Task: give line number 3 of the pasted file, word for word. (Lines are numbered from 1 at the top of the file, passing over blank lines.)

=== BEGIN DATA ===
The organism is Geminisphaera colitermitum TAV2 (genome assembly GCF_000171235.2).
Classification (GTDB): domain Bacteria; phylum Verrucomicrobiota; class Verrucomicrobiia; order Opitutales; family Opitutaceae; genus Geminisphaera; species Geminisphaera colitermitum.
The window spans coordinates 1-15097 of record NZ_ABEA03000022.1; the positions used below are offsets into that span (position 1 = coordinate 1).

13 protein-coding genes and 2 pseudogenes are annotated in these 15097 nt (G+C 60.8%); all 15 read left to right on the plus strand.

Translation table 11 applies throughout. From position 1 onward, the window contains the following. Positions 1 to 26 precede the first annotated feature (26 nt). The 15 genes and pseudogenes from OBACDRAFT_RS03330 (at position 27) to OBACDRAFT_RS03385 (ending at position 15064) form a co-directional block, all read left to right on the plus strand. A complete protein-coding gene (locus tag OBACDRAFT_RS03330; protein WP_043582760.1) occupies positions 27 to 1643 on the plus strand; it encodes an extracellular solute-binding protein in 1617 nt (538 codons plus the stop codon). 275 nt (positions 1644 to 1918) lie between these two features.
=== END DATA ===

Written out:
The window spans coordinates 1-15097 of record NZ_ABEA03000022.1; the positions used below are offsets into that span (position 1 = coordinate 1).